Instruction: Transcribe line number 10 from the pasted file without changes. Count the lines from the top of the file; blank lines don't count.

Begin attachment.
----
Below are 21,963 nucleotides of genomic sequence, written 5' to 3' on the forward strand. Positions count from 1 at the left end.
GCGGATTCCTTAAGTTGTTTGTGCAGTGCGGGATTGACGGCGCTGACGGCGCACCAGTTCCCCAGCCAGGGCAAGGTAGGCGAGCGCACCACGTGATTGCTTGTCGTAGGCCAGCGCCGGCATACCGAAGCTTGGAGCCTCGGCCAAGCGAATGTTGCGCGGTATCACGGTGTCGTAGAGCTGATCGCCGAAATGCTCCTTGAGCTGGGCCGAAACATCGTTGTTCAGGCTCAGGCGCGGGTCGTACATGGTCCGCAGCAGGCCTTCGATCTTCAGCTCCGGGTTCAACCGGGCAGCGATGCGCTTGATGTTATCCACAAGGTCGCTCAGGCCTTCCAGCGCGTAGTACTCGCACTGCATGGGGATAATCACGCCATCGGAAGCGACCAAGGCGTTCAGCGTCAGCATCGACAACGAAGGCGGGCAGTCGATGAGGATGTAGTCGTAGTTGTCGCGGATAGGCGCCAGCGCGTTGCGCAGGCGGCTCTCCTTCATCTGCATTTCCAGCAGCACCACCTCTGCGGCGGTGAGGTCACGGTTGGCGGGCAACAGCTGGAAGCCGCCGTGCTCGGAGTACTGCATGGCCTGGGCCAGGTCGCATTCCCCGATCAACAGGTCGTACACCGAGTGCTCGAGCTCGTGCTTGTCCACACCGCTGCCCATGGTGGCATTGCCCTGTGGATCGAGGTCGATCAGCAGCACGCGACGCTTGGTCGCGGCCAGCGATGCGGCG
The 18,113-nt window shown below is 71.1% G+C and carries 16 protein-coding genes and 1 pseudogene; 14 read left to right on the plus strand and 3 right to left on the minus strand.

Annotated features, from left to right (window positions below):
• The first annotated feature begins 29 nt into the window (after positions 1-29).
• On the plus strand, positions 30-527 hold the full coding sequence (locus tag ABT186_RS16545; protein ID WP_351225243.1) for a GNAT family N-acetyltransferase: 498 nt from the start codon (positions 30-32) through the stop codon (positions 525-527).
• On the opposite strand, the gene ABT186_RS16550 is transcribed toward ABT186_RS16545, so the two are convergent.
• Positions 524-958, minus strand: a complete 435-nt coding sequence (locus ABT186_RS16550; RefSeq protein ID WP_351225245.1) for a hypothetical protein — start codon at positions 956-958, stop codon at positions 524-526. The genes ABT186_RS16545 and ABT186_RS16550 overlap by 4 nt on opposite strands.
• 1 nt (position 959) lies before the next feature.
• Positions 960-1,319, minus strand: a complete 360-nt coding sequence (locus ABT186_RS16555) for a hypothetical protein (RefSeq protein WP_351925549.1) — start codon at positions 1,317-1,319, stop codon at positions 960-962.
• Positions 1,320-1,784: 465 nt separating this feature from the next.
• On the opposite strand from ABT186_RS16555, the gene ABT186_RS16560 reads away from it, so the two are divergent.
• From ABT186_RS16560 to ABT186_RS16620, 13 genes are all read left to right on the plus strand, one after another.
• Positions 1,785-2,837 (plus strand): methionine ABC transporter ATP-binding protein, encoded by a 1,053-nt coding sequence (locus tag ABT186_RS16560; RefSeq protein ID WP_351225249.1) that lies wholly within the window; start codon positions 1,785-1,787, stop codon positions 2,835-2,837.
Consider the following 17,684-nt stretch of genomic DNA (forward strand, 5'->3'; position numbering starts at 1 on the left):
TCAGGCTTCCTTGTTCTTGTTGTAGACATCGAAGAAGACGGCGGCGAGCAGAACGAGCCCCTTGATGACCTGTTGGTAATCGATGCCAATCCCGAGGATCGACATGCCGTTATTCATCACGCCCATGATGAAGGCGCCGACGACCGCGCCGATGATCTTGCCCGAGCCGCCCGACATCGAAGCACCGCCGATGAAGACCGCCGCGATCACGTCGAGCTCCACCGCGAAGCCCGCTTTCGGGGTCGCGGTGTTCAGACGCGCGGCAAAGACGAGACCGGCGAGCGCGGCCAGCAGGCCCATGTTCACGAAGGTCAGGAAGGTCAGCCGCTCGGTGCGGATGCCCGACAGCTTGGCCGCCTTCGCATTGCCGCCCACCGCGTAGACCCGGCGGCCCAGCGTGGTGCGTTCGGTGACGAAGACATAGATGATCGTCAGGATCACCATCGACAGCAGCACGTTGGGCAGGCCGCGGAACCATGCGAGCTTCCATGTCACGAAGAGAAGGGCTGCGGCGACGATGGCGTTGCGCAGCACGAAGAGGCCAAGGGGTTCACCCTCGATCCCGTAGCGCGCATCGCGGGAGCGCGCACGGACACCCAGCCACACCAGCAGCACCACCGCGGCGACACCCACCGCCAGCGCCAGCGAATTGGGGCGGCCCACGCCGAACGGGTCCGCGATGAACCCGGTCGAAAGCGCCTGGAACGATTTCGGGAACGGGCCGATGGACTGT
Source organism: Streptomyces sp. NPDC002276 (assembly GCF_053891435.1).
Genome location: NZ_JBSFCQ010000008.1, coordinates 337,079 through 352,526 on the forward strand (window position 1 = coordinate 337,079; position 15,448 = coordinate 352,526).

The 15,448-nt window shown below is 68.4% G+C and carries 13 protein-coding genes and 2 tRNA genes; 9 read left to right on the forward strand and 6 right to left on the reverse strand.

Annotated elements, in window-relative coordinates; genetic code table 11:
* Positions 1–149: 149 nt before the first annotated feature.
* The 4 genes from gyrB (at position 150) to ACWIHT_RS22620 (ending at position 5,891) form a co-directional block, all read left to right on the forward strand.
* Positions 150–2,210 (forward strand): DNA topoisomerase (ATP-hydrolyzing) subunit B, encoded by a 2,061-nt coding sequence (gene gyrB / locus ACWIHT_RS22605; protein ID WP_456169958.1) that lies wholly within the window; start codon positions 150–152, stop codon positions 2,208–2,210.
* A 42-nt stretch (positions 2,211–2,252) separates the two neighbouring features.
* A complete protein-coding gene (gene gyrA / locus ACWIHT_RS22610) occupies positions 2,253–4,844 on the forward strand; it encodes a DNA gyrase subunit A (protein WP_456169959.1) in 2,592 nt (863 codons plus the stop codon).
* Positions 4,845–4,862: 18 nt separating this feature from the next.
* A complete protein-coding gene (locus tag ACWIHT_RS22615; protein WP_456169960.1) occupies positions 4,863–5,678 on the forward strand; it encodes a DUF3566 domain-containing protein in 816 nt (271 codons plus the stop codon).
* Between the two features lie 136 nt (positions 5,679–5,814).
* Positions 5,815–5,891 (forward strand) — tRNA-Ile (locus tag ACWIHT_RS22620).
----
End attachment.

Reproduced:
• Positions 960-1,319, minus strand: a complete 360-nt coding sequence (locus ABT186_RS16555) for a hypothetical protein (RefSeq protein WP_351925549.1) — start codon at positions 1,317-1,319, stop codon at positions 960-962.